October 2023, Volume 29, Number 4
Migrants: Surge and Backlash
Title 42, the public health measure that allowed unauthorized foreigners who are encountered just inside the US to be returned to Mexico, ended on May 11, 2023. Instead of the expected upsurge in illegal immigration, encounters fell to less than 3,000 a day in June 2023.
Encounters rose to 9,000 a day in September, as migrants from many countries reported they received loans from relatives already in the US or sold land and houses to finance a trip to the US to apply for asylum. Smugglers advertising on social media “guarantee” migrants US work visas.
The Biden Administration tried to reduce illegal immigration with a program that allows foreign asylum seekers in Mexico to use an app, CBPOne, to obtain an appointment with an immigration officer. During the interview, foreigners can establish a credible fear of persecution in their home countries and then enter the US legally via one of the 26 ports of entry on the Mexico-US border. After about 180 days in the US, foreign asylum seekers can work legally while they wait for immigration judges to hear their cases.
Another program allows up to 30,000 citizens of Cuba, Haiti, Nicaragua and Venezuela a month who have US financial sponsors be paroled into the US and given two-year work permits; Ukrainians were previously paroled into the US if they had US financial sponsors. Over 160,000 citizens of the CHNV countries entered the US in the first half of 2023, while illegal entries from these countries declined by 90 percent.
US sponsors file paperwork with USCIS showing that they can support the foreigner being paroled into the US, which results in travel authorization to enter the US for two years initially. There are no published guidelines, but sponsors must generally have incomes above the poverty line for themselves and the foreigners they are sponsoring, or at least $50,560 for a family of four that is sponsoring four foreigners in 2023.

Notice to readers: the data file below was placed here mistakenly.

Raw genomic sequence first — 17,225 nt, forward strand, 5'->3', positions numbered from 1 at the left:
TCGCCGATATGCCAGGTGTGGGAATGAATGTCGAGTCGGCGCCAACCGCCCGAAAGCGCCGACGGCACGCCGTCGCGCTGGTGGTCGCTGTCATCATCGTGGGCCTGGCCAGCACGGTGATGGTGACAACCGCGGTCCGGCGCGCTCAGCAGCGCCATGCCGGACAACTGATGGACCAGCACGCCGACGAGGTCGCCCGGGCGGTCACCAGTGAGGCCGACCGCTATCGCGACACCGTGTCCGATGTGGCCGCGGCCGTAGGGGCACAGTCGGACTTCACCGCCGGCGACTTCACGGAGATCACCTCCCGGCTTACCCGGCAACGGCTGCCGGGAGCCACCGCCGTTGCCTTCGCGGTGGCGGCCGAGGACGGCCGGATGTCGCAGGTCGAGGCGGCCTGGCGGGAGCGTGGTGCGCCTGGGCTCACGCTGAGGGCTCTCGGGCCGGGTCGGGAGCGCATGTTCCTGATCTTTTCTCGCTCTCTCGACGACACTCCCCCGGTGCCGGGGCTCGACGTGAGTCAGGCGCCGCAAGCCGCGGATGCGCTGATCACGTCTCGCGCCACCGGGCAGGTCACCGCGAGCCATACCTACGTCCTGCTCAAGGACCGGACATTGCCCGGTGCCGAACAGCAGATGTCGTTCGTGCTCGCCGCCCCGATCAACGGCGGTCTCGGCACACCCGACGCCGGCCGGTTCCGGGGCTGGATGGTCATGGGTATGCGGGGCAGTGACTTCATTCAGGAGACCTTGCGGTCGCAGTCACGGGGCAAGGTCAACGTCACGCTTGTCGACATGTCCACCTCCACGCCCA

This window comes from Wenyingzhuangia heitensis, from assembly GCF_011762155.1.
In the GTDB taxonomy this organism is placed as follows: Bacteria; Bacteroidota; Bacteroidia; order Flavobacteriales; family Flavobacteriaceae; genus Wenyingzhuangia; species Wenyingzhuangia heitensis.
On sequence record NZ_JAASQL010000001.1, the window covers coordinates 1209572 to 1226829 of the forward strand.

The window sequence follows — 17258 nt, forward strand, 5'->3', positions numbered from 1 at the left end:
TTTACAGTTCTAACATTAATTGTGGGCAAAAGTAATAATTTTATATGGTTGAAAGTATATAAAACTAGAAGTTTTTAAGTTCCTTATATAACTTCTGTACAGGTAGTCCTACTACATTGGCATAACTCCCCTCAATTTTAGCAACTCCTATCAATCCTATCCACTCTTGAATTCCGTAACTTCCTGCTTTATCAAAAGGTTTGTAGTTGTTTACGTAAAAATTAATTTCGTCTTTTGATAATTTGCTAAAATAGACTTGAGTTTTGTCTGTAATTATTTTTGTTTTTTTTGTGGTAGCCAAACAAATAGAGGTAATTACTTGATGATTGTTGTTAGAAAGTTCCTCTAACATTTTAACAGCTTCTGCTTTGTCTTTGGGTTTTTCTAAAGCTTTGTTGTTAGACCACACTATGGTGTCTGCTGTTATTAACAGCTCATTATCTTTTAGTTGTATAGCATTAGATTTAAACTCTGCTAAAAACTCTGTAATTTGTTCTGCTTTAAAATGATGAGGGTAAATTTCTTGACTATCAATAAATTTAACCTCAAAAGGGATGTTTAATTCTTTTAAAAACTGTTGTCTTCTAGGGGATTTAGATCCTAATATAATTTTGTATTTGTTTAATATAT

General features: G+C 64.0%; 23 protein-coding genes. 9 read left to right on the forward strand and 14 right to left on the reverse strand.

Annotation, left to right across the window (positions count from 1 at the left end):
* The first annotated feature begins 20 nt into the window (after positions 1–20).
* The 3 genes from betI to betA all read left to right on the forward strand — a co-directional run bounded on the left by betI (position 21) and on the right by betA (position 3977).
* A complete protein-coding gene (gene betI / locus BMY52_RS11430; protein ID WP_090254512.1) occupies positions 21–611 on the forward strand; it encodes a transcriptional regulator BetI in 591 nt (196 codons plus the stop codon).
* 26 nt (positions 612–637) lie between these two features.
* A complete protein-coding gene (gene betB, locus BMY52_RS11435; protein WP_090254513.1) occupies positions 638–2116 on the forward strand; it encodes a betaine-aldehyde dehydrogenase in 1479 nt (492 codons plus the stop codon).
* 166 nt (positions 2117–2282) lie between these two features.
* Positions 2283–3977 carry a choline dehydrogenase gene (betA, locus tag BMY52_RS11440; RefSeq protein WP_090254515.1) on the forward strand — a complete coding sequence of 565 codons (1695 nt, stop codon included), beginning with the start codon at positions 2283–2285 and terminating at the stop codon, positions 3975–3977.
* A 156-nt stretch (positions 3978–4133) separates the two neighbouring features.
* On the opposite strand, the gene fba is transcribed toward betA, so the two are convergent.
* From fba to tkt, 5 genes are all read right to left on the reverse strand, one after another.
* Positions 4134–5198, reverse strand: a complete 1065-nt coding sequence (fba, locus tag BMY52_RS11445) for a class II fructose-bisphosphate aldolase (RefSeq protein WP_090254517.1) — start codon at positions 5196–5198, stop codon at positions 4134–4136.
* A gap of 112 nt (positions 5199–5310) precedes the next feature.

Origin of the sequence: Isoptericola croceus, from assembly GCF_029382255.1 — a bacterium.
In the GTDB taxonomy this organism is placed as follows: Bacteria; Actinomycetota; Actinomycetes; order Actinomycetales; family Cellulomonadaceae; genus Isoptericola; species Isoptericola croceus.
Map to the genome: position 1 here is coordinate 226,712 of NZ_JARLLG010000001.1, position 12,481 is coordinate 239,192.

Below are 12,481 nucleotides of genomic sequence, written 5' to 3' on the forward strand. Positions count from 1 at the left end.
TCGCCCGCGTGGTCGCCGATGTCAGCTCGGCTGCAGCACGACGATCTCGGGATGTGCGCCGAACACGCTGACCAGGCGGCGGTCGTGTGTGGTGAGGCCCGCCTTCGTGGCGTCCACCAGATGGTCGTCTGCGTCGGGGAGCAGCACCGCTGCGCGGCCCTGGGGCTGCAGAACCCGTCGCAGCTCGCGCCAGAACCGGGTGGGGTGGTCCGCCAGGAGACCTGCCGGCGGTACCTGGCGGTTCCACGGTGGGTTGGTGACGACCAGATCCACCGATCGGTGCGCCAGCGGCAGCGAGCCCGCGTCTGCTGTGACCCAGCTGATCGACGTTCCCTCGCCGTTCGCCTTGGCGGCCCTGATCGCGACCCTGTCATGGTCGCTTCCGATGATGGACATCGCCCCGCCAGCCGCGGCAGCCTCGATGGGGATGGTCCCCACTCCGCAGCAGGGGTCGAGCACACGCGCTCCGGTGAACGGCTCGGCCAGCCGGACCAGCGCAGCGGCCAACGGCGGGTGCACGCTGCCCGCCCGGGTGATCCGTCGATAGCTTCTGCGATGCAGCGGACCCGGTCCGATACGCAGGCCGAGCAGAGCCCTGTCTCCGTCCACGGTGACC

There are about 2.5 million immigration cases awaiting first decisions or appeals pending in immigration courts, making waits for first decisions by the 700 immigration judges several years, and longer for final determinations if there are appeals.
To further deter unauthorized asylum seekers, the Biden administration introduced a requirement that foreigners who travel through a country where they could have applied for asylum cannot apply in the US. This so-called transit ban was found to be “arbitrary and capricious” by a federal judge in July 2023, but his decision was put on hold by a federal appeals court.
Texas has been supplementing federal border control efforts, installing razor wire and floating barriers along the Rio Grande River to deter illegal entries. Border-area residents initially approved the state’s additional deterrence measures, but several migrant deaths in summer 2023 began to erode support for Operation Lone Star.
Venezuelans. Some 7.1 million Venezuelans have left and resettled in other South American countries. Some of these resettled Venezuelans have entered the US, from which they cannot be deported to Venezuela.
New York City Mayor Eric Adams and other Democrats urged DHS to grant Venezuelans the right to work immediately rather than after 180 days to reduce the cost of caring for them. Adams warned “this issue [the arrival of 10,000 migrants a month] will destroy New York City. Every service in this city is going to be impacted.” Governor J B Pritzker said that the migrant surge “created an untenable situation for Illinois.”